# Taylor Series of numerical solution of FindRoot

I have found the inverse to the following equation by using FindRoot. I want to have a Taylor approximation (say starting from SDbeta = 0) of the inverse function. I'm only interested in values of SDbeta <0.030.

σ =1
Fun0[tau_, W_, Ce_] := 12 σ^2/ Ce^2*(tau^2/W^3 - 3 tau^3/W^4 + 12 tau^5/W^6 - 3 tau^3/W^6 Exp[-W/tau]*(W + 2 tau)^2)
Fun2[tau_] := Sqrt[Fun0[tau, 10, 10]]
InverseFun2[SDbeta_] := tau /. FindRoot[SDbeta == Fun2[tau], {tau,6}][[1]]
InverseFun2[0.01]


Simply using Series doesn't lead to a result

Series[InverseFun2[x], {x, 0, 5}]


FindRoot::nlnum: The function value {-0.0251585+x} is not a list of numbers with dimensions {1} at {tau} = {6.}. ReplaceAll::reps: {x==1/5 Sqrt[3] Sqrt[tau^2/1000-(3 tau^3)/10000+(3 tau^5)/250000-(3 E^Times[<<2>>] tau^3 Plus[<<2>>]^2)/1000000]} is neither a list of replacement rules nor a valid dispatch table, and so cannot be used for replacing. ....

Is it possible to find a Taylor Series if, as in this case, the analytical solution is not available.

Edit: I just discovered that there is a thing called NSeries in the Numerical calculus package. Adjusting these lines in the code correspondingly:

<< NumericalCalculus
InverseFun2[SDbeta_?NumericQ] := tau /. FindRoot[SDbeta == Fun2[tau], {tau, 6}][[1]]
NSeries[InverseFun2[x], {x, 0, 5}]


leads me to the following errors:

FindRoot::jsing: Encountered a singular Jacobian at the point {tau} = {22900.1 +0. I}. Try perturbing the initial point(s).

FindRoot::lstol: The line search decreased the step size to within tolerance specified by AccuracyGoal and PrecisionGoal but was unable to find a sufficient decrease in the merit function. You may need more than MachinePrecision digits of working precision to meet these tolerances.

FindRoot::cvmit: Failed to converge to the requested accuracy or precision within 100 iterations.

I assume those errors occur because it is trying to compute values of SDbeta that are ill defined.. Is that the case? If so, how to restrict the domain?

• Fun2[tau]depends on \[Sigma] which isn't defined. That's the reason why FindRoot doesn't work. Aug 7, 2018 at 15:11
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• I forgot to add the first line, where sigma=1. The FindRoot does work (InverseFun2[1] does give proper answer). It's just that I cannot find a numerical Taylor Expansion. I got a bit further now.. Aug 7, 2018 at 15:26
• It seems to me Exp[-W/tau], and therefore Fun2[tau] also, has an essential singularity at tau = 0 (corresponding to SDbeta = x = 0). The term that has that factor will contribute zero, if you use the right derivative to define the Taylor series. Aug 7, 2018 at 21:35
• Away from singularities, it might be easiest to use implicit differentiation of the (polynomial) defining relation SDbeta^2-Fubn2[tau[SDbeta]]^2==0, then solve for the various derivatives (each will appear linearly in terms of earlier ones). Aug 8, 2018 at 14:22

If I understand you right you want to solve the equation Fun2[tau]==sd , sd<.03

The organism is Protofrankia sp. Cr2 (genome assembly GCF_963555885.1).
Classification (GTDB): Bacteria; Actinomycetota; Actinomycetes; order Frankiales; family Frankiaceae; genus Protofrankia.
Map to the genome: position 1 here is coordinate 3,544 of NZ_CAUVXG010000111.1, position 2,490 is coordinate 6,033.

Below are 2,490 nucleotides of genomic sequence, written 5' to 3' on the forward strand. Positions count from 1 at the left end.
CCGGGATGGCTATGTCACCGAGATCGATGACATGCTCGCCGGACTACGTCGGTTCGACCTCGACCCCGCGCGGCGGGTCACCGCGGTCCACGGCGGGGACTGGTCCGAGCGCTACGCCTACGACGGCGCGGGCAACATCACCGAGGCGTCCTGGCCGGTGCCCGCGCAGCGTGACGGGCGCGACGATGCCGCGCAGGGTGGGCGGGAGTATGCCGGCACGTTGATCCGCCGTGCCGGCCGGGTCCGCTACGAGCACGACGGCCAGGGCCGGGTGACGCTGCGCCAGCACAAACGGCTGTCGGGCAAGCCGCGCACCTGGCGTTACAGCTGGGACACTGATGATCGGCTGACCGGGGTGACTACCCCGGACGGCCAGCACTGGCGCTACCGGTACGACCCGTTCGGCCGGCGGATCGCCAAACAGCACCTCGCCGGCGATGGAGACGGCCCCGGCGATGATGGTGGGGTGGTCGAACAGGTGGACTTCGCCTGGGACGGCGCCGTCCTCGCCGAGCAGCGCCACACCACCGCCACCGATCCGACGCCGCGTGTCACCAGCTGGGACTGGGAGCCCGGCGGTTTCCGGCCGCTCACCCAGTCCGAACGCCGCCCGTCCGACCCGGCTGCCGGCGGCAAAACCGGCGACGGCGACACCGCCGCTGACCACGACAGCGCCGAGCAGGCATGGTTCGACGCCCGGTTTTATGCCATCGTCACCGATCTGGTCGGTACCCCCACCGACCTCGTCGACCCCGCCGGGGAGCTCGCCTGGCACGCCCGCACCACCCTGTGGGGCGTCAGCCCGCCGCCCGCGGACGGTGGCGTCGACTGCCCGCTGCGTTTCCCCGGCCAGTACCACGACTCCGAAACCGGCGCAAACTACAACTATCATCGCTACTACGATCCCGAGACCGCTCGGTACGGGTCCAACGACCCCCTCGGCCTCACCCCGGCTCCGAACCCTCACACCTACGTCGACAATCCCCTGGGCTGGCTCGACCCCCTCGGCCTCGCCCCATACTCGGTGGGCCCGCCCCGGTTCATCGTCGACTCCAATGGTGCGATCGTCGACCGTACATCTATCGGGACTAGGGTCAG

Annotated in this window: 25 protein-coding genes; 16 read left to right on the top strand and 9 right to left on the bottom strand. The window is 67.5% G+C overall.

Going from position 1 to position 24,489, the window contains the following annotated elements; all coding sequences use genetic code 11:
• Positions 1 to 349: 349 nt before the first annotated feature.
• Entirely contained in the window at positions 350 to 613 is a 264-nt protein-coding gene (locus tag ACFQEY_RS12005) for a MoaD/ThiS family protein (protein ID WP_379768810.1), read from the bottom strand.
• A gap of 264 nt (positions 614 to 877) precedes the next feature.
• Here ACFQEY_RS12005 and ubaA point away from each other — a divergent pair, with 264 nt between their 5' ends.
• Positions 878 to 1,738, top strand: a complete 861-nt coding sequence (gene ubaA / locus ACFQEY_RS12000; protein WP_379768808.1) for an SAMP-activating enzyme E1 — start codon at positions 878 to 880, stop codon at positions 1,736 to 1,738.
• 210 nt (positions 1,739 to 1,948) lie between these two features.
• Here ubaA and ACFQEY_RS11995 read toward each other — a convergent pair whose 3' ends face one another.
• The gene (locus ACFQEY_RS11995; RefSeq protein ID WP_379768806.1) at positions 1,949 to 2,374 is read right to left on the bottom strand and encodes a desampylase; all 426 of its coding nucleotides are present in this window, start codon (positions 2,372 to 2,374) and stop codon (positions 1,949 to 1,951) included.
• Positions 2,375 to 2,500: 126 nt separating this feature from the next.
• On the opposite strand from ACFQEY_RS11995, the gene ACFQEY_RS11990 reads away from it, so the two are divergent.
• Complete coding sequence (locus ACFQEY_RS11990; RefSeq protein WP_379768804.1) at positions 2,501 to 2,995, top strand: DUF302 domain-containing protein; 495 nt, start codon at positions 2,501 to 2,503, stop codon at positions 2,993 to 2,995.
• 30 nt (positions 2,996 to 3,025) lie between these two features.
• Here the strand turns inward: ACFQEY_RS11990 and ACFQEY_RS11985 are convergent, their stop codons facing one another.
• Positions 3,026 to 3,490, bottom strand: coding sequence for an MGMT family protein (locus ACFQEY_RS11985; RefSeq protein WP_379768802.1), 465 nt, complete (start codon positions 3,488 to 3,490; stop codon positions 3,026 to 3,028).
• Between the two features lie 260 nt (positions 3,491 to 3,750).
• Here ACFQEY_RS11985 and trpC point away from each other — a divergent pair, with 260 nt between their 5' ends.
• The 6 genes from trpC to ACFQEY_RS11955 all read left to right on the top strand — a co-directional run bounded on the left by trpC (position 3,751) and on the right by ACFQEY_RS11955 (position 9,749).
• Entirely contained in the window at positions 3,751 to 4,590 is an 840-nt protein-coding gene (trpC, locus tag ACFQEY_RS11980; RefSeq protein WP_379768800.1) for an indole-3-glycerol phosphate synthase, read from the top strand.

inverse function

\[Tau][sd_?NumericQ] := tau /. NSolve[sd == Fun2[tau], tau, Reals][[1]]
Plot[\[Tau][sd], {sd, 0.01, .03}, AxesLabel -> {sd, tau=inverseFun2[sd]}]


But if I misunderstood you, you could use Series[...] and InverseSeries[] to solve the problem:

Series&InverseSeries

First you have to choose value tau0 for the series expansion

tau0 = tau /. NSolve[Fun2[tau] == 0.03, tau, Reals][[1]]
(*13.984*)


series expansion(plus inverse series):

ser = Series[Fun2[tau], {tau, tau0, 3}]
invser = InverseSeries[ser , sd]


final plot

Show[{
Plot[ Fun2[tau] , {tau, 0, 50}, PlotRange -> {0, .1}],
Plot[Evaluate[Normal[ser ]], {tau, 0, 30}, PlotRange -> {0, .1},PlotStyle -> Red],
ParametricPlot[Evaluate[{Normal[invser ], sd}], {sd, .027, .032},PlotStyle -> Green],
ParametricPlot[Evaluate[{\[Tau][sd], sd}], {sd, .027, .032},PlotStyle -> Green]
}, PlotRange -> {{0, 50}, {0, .1}}, AxesLabel -> {tau, Fun2}, GridLines ->{{tau0}, None}]


• Cool. When I use InverseSeries and Series, I do not get a Taylor Series, but instead InverseSeries[1/5 Sqrt[3] Sqrt[E^(-10/x) (SeriesData[x, 0, {Rational[-3, 10000], Rational[-3, 25000], Rational[-3, 250000]}, 3, 6, 1]) + (SeriesData[x, 0, {Rational[1, 1000], Rational[-3, 10000], 0, Rational[3, 250000]}, 2, 6, 1])]]. Could it be possible no Taylor Series is available? Aug 8, 2018 at 7:56
• So what I was doing wrong is trying to find the Taylor Expansion around tau=0 because of the singularity. Aug 8, 2018 at 10:07
• Ok, but the Series around tau =0  exists: Limit[ Table[Derivative[k][Fun2][tau], {k, 0, 5}], tau -> 0];ser = SeriesData[tau, 0, %, 0, 5, 1] Aug 8, 2018 at 10:34
• That code in your previous comment does not work for me, because of an essential singularity mentioned here. Need to approach along the positive real line to get a series. Of course the Taylor Series makes a rather poor approximation even around 0.01 in such a case as this. It's not clear to me that the OP appreciates that. Aug 8, 2018 at 13:13
• @ Michael E2: In MMA (version 11.0.1. Windows64) Limit[ Table[Derivative[k][Fun2][tau], {k, 0, 5}], tau -> 0] evaluates to {0, Sqrt[3/10]/50, -((3 Sqrt[3/10])/500), -((27 Sqrt[3/10])/20000), ( 207 Sqrt[3/10])/100000, (2241 Sqrt[3/10])/1600000}` Aug 8, 2018 at 13:21